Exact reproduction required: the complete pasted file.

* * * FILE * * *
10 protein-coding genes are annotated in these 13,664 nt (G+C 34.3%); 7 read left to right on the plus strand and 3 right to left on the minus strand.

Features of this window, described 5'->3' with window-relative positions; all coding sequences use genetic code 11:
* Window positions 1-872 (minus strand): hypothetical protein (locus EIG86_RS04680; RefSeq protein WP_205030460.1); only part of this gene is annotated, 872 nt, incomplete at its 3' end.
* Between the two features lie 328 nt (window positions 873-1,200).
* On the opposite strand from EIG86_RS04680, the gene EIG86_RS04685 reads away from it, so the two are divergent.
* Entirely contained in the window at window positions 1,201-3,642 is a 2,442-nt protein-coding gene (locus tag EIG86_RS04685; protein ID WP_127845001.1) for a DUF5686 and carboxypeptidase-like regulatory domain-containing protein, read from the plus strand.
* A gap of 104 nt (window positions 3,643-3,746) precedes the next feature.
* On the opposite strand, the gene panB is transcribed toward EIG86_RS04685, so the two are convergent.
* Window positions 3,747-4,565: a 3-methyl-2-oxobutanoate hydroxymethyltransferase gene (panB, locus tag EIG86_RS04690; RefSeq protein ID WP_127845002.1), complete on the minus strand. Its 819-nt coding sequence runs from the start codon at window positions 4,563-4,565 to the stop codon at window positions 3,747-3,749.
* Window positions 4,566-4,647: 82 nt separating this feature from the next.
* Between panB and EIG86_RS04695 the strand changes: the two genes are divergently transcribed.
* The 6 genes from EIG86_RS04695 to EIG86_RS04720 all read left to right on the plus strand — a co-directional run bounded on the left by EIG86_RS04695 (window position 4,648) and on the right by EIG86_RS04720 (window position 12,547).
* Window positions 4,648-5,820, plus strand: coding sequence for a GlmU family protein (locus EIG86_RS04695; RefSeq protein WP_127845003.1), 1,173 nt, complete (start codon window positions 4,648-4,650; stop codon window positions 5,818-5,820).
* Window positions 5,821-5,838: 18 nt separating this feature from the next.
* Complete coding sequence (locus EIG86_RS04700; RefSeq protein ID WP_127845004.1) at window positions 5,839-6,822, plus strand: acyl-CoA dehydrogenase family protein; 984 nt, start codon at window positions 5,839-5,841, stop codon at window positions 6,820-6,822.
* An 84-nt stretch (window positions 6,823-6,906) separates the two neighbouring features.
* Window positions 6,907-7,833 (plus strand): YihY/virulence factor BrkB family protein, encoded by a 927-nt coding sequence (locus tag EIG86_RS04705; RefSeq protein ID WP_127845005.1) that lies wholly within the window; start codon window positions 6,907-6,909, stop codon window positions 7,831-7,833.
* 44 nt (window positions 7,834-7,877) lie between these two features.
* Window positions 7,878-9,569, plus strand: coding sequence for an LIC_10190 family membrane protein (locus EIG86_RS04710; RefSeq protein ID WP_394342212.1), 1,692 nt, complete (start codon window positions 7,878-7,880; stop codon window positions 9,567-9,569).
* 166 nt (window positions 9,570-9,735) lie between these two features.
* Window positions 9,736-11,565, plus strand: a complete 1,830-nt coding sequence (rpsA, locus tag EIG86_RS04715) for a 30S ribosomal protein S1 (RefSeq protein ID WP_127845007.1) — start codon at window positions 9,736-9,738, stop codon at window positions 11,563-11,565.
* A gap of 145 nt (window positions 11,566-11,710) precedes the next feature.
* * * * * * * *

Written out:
10 protein-coding genes are annotated in these 13,664 nt (G+C 34.3%); 7 read left to right on the plus strand and 3 right to left on the minus strand.

Features of this window, described 5'->3' with window-relative positions; all coding sequences use genetic code 11:
* Window positions 1-872 (minus strand): hypothetical protein (locus EIG86_RS04680; RefSeq protein WP_205030460.1); only part of this gene is annotated, 872 nt, incomplete at its 3' end.
* Between the two features lie 328 nt (window positions 873-1,200).
* On the opposite strand from EIG86_RS04680, the gene EIG86_RS04685 reads away from it, so the two are divergent.
* Entirely contained in the window at window positions 1,201-3,642 is a 2,442-nt protein-coding gene (locus tag EIG86_RS04685; protein ID WP_127845001.1) for a DUF5686 and carboxypeptidase-like regulatory domain-containing protein, read from the plus strand.
* A gap of 104 nt (window positions 3,643-3,746) precedes the next feature.
* On the opposite strand, the gene panB is transcribed toward EIG86_RS04685, so the two are convergent.
* Window positions 3,747-4,565: a 3-methyl-2-oxobutanoate hydroxymethyltransferase gene (panB, locus tag EIG86_RS04690; RefSeq protein ID WP_127845002.1), complete on the minus strand. Its 819-nt coding sequence runs from the start codon at window positions 4,563-4,565 to the stop codon at window positions 3,747-3,749.
* Window positions 4,566-4,647: 82 nt separating this feature from the next.
* Between panB and EIG86_RS04695 the strand changes: the two genes are divergently transcribed.
* The 6 genes from EIG86_RS04695 to EIG86_RS04720 all read left to right on the plus strand — a co-directional run bounded on the left by EIG86_RS04695 (window position 4,648) and on the right by EIG86_RS04720 (window position 12,547).
* Window positions 4,648-5,820, plus strand: coding sequence for a GlmU family protein (locus EIG86_RS04695; RefSeq protein WP_127845003.1), 1,173 nt, complete (start codon window positions 4,648-4,650; stop codon window positions 5,818-5,820).
* Window positions 5,821-5,838: 18 nt separating this feature from the next.
* Complete coding sequence (locus EIG86_RS04700; RefSeq protein ID WP_127845004.1) at window positions 5,839-6,822, plus strand: acyl-CoA dehydrogenase family protein; 984 nt, start codon at window positions 5,839-5,841, stop codon at window positions 6,820-6,822.
* An 84-nt stretch (window positions 6,823-6,906) separates the two neighbouring features.
* Window positions 6,907-7,833 (plus strand): YihY/virulence factor BrkB family protein, encoded by a 927-nt coding sequence (locus tag EIG86_RS04705; RefSeq protein ID WP_127845005.1) that lies wholly within the window; start codon window positions 6,907-6,909, stop codon window positions 7,831-7,833.
* 44 nt (window positions 7,834-7,877) lie between these two features.
* Window positions 7,878-9,569, plus strand: coding sequence for an LIC_10190 family membrane protein (locus EIG86_RS04710; RefSeq protein ID WP_394342212.1), 1,692 nt, complete (start codon window positions 7,878-7,880; stop codon window positions 9,567-9,569).
* 166 nt (window positions 9,570-9,735) lie between these two features.
* Window positions 9,736-11,565, plus strand: a complete 1,830-nt coding sequence (rpsA, locus tag EIG86_RS04715) for a 30S ribosomal protein S1 (RefSeq protein ID WP_127845007.1) — start codon at window positions 9,736-9,738, stop codon at window positions 11,563-11,565.
* A gap of 145 nt (window positions 11,566-11,710) precedes the next feature.